number 2

If a contribution isn’t deemed as paid in the tax year expected, carry forward from 3 years earlier may be lost.

number 3

If the contribution isn’t included, the total pension contributions under the employer’s scheme for the earlier year may not exceed the AA. This means they won’t be entitled to automatically receive a PSS for that year (although the client or their adviser can request one)

Members’ responsibilities

It’s worth remembering that regardless of the information contained in a PSS, individuals remain responsible for working out if they’re liable to an AA charge and if so, to declare this on their self- assessment form. The pensions tax manual (see PTM053200) states that members may rely on the information contained in their PSS where the scheme has relied on the alternative approach described above, and not that they must

How you can help

You can choose to recommend reliance on the ’proper’ deemed date of contribution – the date the contribution was deducted from your client’s pay – if it’s in their best interests to do so.   Any such recommendation should, however, always be accompanied by telling your client to keep their payslips as evidence of the payroll deduction date.  Remember, Scheme Administrators must provide HMRC with details of members who’ve automatically received a PSS.  So the evidence may be needed to deal with any query.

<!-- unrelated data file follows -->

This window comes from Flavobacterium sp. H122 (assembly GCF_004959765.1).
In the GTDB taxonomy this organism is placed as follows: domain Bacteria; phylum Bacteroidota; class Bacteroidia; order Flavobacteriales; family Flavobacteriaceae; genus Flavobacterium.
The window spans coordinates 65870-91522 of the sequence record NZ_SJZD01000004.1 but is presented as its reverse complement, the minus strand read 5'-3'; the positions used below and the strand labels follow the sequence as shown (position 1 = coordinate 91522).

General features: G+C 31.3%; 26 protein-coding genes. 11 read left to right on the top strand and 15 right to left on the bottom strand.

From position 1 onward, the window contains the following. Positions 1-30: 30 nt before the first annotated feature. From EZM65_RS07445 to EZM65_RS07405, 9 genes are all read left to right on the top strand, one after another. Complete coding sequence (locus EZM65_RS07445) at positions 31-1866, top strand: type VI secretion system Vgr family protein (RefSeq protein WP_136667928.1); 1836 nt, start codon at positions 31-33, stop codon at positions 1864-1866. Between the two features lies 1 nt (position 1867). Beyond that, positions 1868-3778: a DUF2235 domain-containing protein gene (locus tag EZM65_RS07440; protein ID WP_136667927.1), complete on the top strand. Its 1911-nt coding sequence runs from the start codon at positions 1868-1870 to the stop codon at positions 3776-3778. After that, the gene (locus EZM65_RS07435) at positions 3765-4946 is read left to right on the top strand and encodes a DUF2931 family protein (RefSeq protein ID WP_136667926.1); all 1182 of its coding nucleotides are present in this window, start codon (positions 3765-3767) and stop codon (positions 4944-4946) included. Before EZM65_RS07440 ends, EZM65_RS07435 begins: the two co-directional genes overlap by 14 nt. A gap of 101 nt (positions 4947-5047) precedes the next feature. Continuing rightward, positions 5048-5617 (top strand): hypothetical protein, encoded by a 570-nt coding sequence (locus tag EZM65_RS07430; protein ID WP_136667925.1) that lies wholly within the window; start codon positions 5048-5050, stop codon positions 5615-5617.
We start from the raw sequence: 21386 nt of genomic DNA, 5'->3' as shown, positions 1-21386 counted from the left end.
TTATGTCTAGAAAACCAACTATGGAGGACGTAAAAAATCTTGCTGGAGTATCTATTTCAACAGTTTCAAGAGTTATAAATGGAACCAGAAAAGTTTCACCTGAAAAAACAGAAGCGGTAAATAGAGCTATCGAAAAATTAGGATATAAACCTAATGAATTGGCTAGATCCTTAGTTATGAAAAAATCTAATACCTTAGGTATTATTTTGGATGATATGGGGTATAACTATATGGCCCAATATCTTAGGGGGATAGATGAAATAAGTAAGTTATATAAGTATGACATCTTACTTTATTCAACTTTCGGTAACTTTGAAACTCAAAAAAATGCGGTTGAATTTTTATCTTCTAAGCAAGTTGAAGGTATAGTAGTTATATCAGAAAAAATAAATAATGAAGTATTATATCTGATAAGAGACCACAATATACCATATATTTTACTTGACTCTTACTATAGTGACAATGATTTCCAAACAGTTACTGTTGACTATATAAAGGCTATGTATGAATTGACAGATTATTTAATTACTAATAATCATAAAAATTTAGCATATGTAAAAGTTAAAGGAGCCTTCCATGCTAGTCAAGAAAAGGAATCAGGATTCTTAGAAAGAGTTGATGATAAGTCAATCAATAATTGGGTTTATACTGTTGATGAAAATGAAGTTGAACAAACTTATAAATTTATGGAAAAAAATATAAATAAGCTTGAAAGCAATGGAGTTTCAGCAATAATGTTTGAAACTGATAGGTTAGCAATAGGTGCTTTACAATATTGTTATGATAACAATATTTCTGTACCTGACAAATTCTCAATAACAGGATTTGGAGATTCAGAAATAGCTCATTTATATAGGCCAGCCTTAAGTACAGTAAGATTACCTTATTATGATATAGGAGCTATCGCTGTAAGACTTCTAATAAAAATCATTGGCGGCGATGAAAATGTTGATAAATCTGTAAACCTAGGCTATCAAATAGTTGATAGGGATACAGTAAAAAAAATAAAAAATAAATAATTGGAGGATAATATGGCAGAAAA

To avoid these potential pitfalls we suggest that where your client is a member of a net pay scheme, you should consider:

  • checking PSS small print for scheme disclosures on whether and how the scheme is relying on this HMRC easement, and/or
  • raising a query with the scheme itself on single premium contribution impacts
  • keeping payslips and other evidence of payroll deduction dates as necessary.
About the author

Moira Warner

Senior Pension Development and Technical Manager

Moira spent the early part of her career with a number of European investment banks both here in the UK and overseas with responsibility for sales of money market securities and fixed income products to institutional and Central Bank clients. In the early noughties she moved to the life insurance sector where she has held various pensions technical roles supporting both provider, product and proposition/ sales. Moira specialises in Public Sector pensions and worked closely with a number of key Public service pension schemes and the Local Government Association to help ensure the compliant overlay of pension freedoms on scheme regulations and practices. Moira moved to Royal London in August 2018 and is involved in developing adviser facing content, writing articles and commenting for the press. At weekends Moira can usually be found working in her garden but she doesn’t let her passion for plants prevent her from also indulging in her love of travel.

This website is intended for financial advisers only and shouldn't be relied upon by any other person. If you are not an adviser please visit

The Royal London Mutual Insurance Society Limited is authorised by the Prudential Regulation Authority and regulated by the Financial Conduct Authority and the Prudential Regulation Authority. The firm is on the Financial Services Register, registration number 117672. It provides life assurance and pensions. Registered in England and Wales number 99064. Registered office: 55 Gracechurch Street, London, EC3V 0RL.